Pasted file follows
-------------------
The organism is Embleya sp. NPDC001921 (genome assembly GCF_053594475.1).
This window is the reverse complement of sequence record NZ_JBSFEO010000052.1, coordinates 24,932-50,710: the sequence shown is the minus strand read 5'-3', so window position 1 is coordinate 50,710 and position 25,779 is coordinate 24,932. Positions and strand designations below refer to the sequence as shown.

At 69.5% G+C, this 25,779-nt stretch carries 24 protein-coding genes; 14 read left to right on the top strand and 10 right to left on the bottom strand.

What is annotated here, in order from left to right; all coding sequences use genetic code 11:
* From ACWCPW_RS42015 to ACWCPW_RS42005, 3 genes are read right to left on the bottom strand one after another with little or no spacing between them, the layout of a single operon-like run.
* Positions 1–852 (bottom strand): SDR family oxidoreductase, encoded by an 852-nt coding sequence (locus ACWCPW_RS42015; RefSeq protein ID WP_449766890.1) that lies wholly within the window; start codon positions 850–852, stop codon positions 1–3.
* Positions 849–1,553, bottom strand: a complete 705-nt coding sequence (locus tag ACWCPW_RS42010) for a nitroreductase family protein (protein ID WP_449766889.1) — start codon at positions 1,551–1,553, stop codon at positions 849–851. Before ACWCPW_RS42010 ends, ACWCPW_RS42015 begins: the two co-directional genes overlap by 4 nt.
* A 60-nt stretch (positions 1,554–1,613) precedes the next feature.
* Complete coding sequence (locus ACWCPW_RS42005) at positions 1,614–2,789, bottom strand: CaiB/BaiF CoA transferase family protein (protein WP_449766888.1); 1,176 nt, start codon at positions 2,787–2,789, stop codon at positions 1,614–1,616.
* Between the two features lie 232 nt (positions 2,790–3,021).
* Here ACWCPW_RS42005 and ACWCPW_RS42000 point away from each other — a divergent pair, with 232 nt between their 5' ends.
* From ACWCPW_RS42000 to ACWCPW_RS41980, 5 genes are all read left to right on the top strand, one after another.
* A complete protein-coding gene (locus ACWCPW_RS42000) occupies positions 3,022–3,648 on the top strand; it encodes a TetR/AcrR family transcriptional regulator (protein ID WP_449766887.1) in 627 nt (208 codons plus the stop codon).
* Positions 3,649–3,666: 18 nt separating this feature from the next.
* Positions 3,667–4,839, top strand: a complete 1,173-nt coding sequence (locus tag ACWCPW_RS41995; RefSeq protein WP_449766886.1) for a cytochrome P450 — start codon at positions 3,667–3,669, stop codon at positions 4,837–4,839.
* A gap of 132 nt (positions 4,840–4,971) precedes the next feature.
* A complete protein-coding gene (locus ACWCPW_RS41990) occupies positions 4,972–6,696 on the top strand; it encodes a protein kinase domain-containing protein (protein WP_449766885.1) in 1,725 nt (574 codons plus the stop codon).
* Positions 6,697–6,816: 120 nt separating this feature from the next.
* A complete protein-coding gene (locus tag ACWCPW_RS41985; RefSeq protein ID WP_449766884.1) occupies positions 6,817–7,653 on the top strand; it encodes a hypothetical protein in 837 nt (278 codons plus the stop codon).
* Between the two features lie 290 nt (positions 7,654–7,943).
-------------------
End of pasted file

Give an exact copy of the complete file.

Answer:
The organism is Embleya sp. NPDC001921 (genome assembly GCF_053594475.1).
This window is the reverse complement of sequence record NZ_JBSFEO010000052.1, coordinates 24,932-50,710: the sequence shown is the minus strand read 5'-3', so window position 1 is coordinate 50,710 and position 25,779 is coordinate 24,932. Positions and strand designations below refer to the sequence as shown.

At 69.5% G+C, this 25,779-nt stretch carries 24 protein-coding genes; 14 read left to right on the top strand and 10 right to left on the bottom strand.

What is annotated here, in order from left to right; all coding sequences use genetic code 11:
* From ACWCPW_RS42015 to ACWCPW_RS42005, 3 genes are read right to left on the bottom strand one after another with little or no spacing between them, the layout of a single operon-like run.
* Positions 1–852 (bottom strand): SDR family oxidoreductase, encoded by an 852-nt coding sequence (locus ACWCPW_RS42015; RefSeq protein ID WP_449766890.1) that lies wholly within the window; start codon positions 850–852, stop codon positions 1–3.
* Positions 849–1,553, bottom strand: a complete 705-nt coding sequence (locus tag ACWCPW_RS42010) for a nitroreductase family protein (protein ID WP_449766889.1) — start codon at positions 1,551–1,553, stop codon at positions 849–851. Before ACWCPW_RS42010 ends, ACWCPW_RS42015 begins: the two co-directional genes overlap by 4 nt.
* A 60-nt stretch (positions 1,554–1,613) precedes the next feature.
* Complete coding sequence (locus ACWCPW_RS42005) at positions 1,614–2,789, bottom strand: CaiB/BaiF CoA transferase family protein (protein WP_449766888.1); 1,176 nt, start codon at positions 2,787–2,789, stop codon at positions 1,614–1,616.
* Between the two features lie 232 nt (positions 2,790–3,021).
* Here ACWCPW_RS42005 and ACWCPW_RS42000 point away from each other — a divergent pair, with 232 nt between their 5' ends.
* From ACWCPW_RS42000 to ACWCPW_RS41980, 5 genes are all read left to right on the top strand, one after another.
* A complete protein-coding gene (locus ACWCPW_RS42000) occupies positions 3,022–3,648 on the top strand; it encodes a TetR/AcrR family transcriptional regulator (protein ID WP_449766887.1) in 627 nt (208 codons plus the stop codon).
* Positions 3,649–3,666: 18 nt separating this feature from the next.
* Positions 3,667–4,839, top strand: a complete 1,173-nt coding sequence (locus tag ACWCPW_RS41995; RefSeq protein WP_449766886.1) for a cytochrome P450 — start codon at positions 3,667–3,669, stop codon at positions 4,837–4,839.
* A gap of 132 nt (positions 4,840–4,971) precedes the next feature.
* A complete protein-coding gene (locus ACWCPW_RS41990) occupies positions 4,972–6,696 on the top strand; it encodes a protein kinase domain-containing protein (protein WP_449766885.1) in 1,725 nt (574 codons plus the stop codon).
* Positions 6,697–6,816: 120 nt separating this feature from the next.
* A complete protein-coding gene (locus tag ACWCPW_RS41985; RefSeq protein ID WP_449766884.1) occupies positions 6,817–7,653 on the top strand; it encodes a hypothetical protein in 837 nt (278 codons plus the stop codon).
* Between the two features lie 290 nt (positions 7,654–7,943).